Virtual Reality is helping event marketers to reimagine the event experience.
Totally immersive, completely cutting-edge, and totally transforming the customer experience. Here we take a look at a few examples of how brands are using this incredible technology to engage audiences, attract headlines, and boost sales:
Drinks firm Red Bull created a stunning 360-degree VR experience for the Red Bull Air Race 2015 at Ascot. Viewers were invited on a virtual flight around the course, piloting an aeroplane at high speed and rotating the aircraft to dramatic effect. From the view in the cockpit, flight paths were visible in high resolution, crafted from genuine telemetry data – for complete accuracy of the experience
Marriott Hotels promises to transport you from London to Maui in 90 seconds, using an Oculus Rift headset. Its virtual travel experience lets customers don a headset and enjoy a Marriott “VR postcard”. Three different 360-degree 3D videos were shot: in Chile, Rwanda and Beijing. “A lot of people have never thought of virtual reality outside of gaming, so to put it inside a trip, what does it feel like to take a virtual trip?” says Marriott’s VP of global brand marketing, Michael Dail.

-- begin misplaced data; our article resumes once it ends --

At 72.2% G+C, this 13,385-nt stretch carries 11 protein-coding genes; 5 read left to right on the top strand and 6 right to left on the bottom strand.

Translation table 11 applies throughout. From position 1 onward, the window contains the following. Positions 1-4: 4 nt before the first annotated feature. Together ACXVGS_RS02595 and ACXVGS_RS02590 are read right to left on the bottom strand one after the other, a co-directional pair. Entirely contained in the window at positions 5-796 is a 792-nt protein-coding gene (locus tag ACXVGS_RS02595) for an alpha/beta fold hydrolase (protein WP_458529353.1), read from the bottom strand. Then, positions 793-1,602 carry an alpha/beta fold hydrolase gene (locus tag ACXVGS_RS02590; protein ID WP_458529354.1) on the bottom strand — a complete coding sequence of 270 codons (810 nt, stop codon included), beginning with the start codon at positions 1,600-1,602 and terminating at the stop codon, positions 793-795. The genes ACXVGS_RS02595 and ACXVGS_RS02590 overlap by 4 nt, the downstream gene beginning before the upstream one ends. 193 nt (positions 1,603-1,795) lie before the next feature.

Toyota used VR headsets to offer a “distracted driving simulator” at the New York International Auto Show. Part of the Japanese carmakers’s TeenDrive 365 safety initiative, visitors were invited to “virtually” drive a vehicle at the event. There was one catch – there would be a series of distractions, designed to test a driver’s ability to stay focused on the road. See how it engaged audiences: https://youtu.be/3WuZnjU2VoE
FOX Sports has linked up with Next VR to offer live streaming of sporting events in VR. Viewers will be able to immerse themselves in the action via the Samsung Gear VR headset, with the choice to view from multiple camera angles. The partnership has already resulted in VR broadcasting of the Daytona 500 NASCAR race, and NBA matches. Audio is set to be a key part of the service, making it truly immersive: with options to listen to commentary, cheers from the crowd, or even the “squeak” of trainers on court.
Here’s something different, and maybe an idea for brands who don’t have the budgets to build VR apps or give away expensive headsets. In March 2016, McDonald’s sold limited-edition Happy Meals in boxes that could be turned into VR headsets, just by tearing along perforated lines and adding lenses. This tactic appears to have been inspired by Google cardboard – the cost-effective way to get your hands on a fully functioning VR headset. The “happy Goggles” program was limited to 3,500 headsets in Sweden, and was supported by ad agency DDB Stockholm.
We’re still only at the very start of the VR revolution. However, it’s clear the technology offers great opportunities for engagement – whatever the size of your brand, and whatever the type of industry you’re in. If you’d like to explore how VR could work for your event, talk to us today!